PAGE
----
Busy Papa: A few parenting lessons learned from trip to Japan and back

Staff writerJune 15, 2014 

We are the luckiest parents in the world.

I know what you’re thinking: Oh, please, doesn’t every parent think that?

But we really are the luckiest parents in the world because our 2½-year-old son was mostly well-behaved during a 10-hour flight to Tokyo and on another hourlong flight to Hiroshima. That is where my in-laws live and where we spent three weeks in May.

As much as we wanted to see my wife’s family and for them to see their grandson, we also quietly dreaded the prospect of a long flight with a screaming toddler. And not only is it a long flight, but it would be our son’s first time on a plane.

So how lucky were we? He fell asleep during takeoff, slept for four hours, then was kept busy the remainder of the flight with steady meal service and snacks while looking out the window at the plane’s wing.

Even more amazing: He fell asleep during the landing as well, turning the first leg of our trip into some kind of unbelievable dream.

He also mostly slept on the regional flight to Hiroshima.

As a result, after leaving Seattle about 11 a.m. Thursday, we arrived on my wife’s parents’ doorstep about 9 p.m. Friday (yes, Japan is one day ahead of us) exhausted but in good spirits — unlike, for example, if our son had bawled his way to Tokyo.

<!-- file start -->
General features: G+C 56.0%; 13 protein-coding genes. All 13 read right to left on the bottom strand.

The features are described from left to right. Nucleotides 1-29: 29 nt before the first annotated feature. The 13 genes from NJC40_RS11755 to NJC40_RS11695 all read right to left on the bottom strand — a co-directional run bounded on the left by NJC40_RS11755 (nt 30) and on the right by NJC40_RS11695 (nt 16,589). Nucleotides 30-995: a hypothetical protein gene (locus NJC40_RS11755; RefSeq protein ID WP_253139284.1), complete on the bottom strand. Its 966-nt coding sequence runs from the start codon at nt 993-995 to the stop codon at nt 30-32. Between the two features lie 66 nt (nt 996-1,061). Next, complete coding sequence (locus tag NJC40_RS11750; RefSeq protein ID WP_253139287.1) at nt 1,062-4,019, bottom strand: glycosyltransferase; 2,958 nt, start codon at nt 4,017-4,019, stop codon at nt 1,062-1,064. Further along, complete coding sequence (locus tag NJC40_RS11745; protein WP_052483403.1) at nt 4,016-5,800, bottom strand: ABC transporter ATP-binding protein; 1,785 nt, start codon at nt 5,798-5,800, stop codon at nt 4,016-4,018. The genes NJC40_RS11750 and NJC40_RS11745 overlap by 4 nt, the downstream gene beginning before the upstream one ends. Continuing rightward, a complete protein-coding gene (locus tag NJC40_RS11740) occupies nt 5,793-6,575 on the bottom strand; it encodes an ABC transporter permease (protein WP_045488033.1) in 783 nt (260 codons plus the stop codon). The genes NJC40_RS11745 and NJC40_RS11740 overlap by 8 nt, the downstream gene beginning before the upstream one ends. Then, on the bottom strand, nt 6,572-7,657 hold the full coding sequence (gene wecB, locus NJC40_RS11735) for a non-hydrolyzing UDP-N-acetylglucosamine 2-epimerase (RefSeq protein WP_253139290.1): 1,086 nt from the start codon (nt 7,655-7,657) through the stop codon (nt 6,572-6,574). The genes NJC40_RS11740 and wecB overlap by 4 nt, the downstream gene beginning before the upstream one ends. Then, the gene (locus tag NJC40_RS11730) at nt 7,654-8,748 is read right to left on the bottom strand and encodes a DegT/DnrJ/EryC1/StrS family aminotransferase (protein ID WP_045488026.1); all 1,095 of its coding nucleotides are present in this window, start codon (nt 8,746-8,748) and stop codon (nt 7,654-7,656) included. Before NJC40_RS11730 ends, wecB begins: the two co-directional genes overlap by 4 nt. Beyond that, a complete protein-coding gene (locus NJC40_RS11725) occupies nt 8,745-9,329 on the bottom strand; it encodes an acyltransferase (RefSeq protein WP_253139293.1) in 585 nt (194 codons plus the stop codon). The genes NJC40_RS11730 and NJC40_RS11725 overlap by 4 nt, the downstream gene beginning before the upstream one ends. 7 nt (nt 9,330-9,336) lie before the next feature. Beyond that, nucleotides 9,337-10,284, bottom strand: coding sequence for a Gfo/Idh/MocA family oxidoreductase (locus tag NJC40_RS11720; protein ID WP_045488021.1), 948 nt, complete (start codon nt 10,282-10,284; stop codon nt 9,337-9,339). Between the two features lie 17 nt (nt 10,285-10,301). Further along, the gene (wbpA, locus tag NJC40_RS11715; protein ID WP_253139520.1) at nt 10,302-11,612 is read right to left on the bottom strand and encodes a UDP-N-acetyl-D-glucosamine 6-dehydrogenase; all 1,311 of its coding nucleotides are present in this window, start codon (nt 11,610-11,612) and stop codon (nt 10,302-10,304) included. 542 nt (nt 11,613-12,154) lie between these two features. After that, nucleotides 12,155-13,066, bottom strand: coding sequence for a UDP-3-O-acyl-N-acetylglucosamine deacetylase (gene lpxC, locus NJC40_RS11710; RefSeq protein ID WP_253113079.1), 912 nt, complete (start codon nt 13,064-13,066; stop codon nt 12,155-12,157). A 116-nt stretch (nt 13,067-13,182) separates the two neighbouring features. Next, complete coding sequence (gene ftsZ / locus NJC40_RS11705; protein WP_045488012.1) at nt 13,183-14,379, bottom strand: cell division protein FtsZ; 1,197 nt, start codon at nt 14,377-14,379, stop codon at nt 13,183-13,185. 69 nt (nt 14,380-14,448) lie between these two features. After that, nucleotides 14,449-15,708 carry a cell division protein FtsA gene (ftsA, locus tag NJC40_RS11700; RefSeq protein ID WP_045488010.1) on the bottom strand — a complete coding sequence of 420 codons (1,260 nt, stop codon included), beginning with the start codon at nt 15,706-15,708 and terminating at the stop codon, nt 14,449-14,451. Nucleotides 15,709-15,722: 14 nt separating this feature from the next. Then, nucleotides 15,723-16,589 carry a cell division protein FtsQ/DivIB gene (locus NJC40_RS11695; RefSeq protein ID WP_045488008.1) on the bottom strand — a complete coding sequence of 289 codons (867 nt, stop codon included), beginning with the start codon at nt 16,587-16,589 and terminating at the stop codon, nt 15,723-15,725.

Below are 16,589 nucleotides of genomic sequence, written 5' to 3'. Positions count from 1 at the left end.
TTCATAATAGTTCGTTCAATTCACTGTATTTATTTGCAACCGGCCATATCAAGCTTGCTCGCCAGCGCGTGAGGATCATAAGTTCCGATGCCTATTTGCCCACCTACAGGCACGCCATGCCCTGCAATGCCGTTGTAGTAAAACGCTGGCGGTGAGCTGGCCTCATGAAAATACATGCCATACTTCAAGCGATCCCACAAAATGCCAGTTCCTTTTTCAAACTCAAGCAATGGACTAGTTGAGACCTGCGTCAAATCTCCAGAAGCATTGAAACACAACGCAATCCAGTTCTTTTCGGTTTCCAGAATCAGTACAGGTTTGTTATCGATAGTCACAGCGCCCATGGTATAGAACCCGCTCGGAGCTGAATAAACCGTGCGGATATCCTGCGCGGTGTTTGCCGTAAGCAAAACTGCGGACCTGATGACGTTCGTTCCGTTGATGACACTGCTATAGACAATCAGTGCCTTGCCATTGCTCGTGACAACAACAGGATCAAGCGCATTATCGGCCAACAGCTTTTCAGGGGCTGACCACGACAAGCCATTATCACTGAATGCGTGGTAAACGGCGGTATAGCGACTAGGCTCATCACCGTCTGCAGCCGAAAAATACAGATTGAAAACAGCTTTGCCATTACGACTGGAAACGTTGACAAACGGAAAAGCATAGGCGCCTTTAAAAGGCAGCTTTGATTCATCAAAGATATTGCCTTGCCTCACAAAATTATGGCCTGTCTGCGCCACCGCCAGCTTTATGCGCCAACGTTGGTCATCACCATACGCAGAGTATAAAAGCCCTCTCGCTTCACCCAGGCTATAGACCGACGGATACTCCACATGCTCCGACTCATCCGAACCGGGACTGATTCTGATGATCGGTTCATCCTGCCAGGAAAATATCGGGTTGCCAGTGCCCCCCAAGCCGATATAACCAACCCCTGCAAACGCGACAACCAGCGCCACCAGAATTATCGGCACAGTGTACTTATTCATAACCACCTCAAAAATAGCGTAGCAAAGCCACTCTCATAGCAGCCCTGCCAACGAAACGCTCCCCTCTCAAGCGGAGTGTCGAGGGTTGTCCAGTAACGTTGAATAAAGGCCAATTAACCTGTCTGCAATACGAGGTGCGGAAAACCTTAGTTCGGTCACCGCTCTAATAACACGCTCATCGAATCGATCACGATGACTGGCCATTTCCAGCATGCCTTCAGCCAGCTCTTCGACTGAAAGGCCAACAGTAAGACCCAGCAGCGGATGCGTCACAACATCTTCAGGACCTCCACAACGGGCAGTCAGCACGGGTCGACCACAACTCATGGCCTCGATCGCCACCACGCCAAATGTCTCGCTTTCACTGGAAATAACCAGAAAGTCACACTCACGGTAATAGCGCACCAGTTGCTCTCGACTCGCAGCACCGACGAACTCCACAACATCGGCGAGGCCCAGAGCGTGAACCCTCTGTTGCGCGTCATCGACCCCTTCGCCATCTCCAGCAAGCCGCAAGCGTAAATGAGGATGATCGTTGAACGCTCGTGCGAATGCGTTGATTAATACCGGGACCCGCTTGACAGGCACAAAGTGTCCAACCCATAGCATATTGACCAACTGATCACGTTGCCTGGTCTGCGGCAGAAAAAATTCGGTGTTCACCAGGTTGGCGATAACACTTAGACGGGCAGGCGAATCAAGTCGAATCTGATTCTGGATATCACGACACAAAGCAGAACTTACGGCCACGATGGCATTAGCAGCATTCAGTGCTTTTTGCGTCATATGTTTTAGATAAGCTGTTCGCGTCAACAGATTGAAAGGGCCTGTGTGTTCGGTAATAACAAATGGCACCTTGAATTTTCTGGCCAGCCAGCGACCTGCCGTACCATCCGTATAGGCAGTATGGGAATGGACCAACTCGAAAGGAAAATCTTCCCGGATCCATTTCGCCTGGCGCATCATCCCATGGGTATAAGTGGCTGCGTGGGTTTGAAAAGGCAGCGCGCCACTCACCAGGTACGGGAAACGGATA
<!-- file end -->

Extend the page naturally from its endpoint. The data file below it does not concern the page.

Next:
He did not, and we, and everyone shoehorned into economy class on that flight, were grateful.

Coming home was a slightly different story.

Our son decided that trying to sleep upright is a drag, so he wanted to lie down on the floor of the plane near our feet. We put down a blanket and a pillow and covered him with another blanket, and he went straight to sleep.

But it wasn’t long before a flight attendant came by and said that it wasn’t safe, so, could we pick him up, please? I’m sure the looks on our faces said, “Are you sure about that?”

She was, so we picked him up and, not surprisingly, he started to cry and scream and scream and cry, and within seconds nobody was asleep on that plane.

Did we or anyone else on that plane want another hour of that? Nope. So we put him right back where he had been.

The flight attendant didn’t bother us again.

Here are some tips we’ve learned for flying with a toddler:

  • Bring some of his or her favorite snacks.
  • Bring a tablet computer that can be loaded with games.
  • Bring something chewable — not gum — that they can eat to relieve air pressure in the ears during takeoff and landing. We brought fruit roll-ups.
  • Check to see whether the in-flight entertainment includes cartoons or an animated movie.
  • Take advantage of bathroom breaks in other ways, such as giving them a chance to stand and stretch their legs, or even to briefly walk up and down the aisles.

And pack as many snacks as you can. After we arrived in Japan, our son, as only a toddler can, thumbed his nose at all the healthful and delicious food in that country. In fact, at first he turned down everything offered to him, but eventually he settled on milk, dinner rolls and french fries for three weeks.

Kids. You gotta love ’em.

Rolf Boone: 360-754-5403

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